Tesla’s Autopilot driver-assistance system and a driver who relied too heavily on it are likely to blame for a 2018 crash in California in which the driver died, a federal safety agency said on Tuesday, The New York Times reported.
The agency, the National Transportation Safety Board, criticized several institutions for failing to do more to prevent the crash, including the National Highway Traffic Safety Administration for what some board members described as a hands-off approach to regulating automated-vehicle technology.
“We urge Tesla to continue to work on improving Autopilot technology and for NHTSA to fulfill its oversight responsibility to ensure that corrective action is taken when necessary,” said Robert L. Sumwalt, the board’s chairman.
“It’s time to stop enabling drivers in any partially automated vehicle to pretend that they have driverless cars,” Sumwalt added.
The board adopted a number of staff findings and recommendations from an investigation into the crash that began more than six months ago. The findings included the determination that Autopilot failed to keep the driver’s vehicle in the lane, that its collision-avoidance software failed to detect a highway barrier and that the driver was probably distracted by a game on his phone.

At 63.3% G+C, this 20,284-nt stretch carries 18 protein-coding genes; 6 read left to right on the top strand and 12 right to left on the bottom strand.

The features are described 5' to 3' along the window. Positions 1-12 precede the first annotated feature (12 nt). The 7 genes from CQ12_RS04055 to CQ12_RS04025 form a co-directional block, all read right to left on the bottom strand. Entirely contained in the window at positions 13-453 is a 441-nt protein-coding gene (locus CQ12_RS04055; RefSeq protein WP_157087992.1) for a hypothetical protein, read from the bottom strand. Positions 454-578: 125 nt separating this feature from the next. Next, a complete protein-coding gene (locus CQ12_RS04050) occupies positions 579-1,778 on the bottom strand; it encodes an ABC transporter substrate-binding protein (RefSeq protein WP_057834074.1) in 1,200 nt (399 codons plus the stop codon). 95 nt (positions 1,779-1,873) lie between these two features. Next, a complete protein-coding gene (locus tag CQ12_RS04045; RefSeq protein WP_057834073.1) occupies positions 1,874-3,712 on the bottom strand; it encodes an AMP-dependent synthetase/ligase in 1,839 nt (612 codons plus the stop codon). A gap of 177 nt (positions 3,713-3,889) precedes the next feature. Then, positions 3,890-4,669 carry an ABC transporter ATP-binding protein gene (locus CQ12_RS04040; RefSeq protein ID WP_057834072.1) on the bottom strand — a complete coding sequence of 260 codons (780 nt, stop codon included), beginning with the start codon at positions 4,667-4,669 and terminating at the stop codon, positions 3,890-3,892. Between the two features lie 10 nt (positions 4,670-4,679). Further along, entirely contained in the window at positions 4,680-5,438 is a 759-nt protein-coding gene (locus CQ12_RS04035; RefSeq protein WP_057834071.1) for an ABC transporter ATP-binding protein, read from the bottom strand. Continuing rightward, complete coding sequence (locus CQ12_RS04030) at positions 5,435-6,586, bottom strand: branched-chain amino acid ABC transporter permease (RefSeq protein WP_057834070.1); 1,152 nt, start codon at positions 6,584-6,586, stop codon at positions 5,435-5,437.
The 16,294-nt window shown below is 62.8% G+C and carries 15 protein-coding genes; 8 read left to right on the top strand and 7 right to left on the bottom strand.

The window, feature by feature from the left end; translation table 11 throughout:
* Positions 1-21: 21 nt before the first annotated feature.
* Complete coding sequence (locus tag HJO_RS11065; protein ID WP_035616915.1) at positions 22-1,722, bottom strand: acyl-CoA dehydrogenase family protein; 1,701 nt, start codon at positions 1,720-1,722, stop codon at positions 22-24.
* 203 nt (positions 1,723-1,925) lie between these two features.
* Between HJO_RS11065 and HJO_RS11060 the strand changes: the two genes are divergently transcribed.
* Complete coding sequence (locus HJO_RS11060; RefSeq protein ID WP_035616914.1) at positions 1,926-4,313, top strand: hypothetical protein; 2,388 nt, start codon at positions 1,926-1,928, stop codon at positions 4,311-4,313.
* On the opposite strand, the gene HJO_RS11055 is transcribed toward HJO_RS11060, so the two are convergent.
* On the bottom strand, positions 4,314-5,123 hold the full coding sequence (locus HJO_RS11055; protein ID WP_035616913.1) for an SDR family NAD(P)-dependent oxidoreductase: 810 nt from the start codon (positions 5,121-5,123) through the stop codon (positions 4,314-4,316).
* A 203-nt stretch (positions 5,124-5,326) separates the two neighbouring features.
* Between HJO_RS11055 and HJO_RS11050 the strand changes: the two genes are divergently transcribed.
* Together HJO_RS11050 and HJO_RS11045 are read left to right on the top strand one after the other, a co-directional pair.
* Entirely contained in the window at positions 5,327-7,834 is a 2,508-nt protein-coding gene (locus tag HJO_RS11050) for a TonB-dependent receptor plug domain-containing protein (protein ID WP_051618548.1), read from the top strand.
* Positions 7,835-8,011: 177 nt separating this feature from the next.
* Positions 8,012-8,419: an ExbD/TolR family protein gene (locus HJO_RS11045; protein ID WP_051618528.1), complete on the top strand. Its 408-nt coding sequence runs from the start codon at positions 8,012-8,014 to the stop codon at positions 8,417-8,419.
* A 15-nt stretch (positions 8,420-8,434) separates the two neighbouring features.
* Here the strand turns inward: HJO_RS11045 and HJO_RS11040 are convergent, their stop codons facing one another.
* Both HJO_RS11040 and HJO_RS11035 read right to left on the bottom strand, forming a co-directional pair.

The board also determined that the driver, Wei Huang, most likely would have survived had the California Transportation Department fixed the barrier he hit, which was designed to absorb some of the impact of a collision but was damaged during a previous crash, the Times added.
Sumwalt also said Tesla had not responded to two recommendations the safety board made to the electric-car company and five other automakers in 2017. The board told the companies to limit use of automated systems to the conditions for which they were designed and to better monitor drivers to make sure they remain focused on the road and have their hands on the wheel.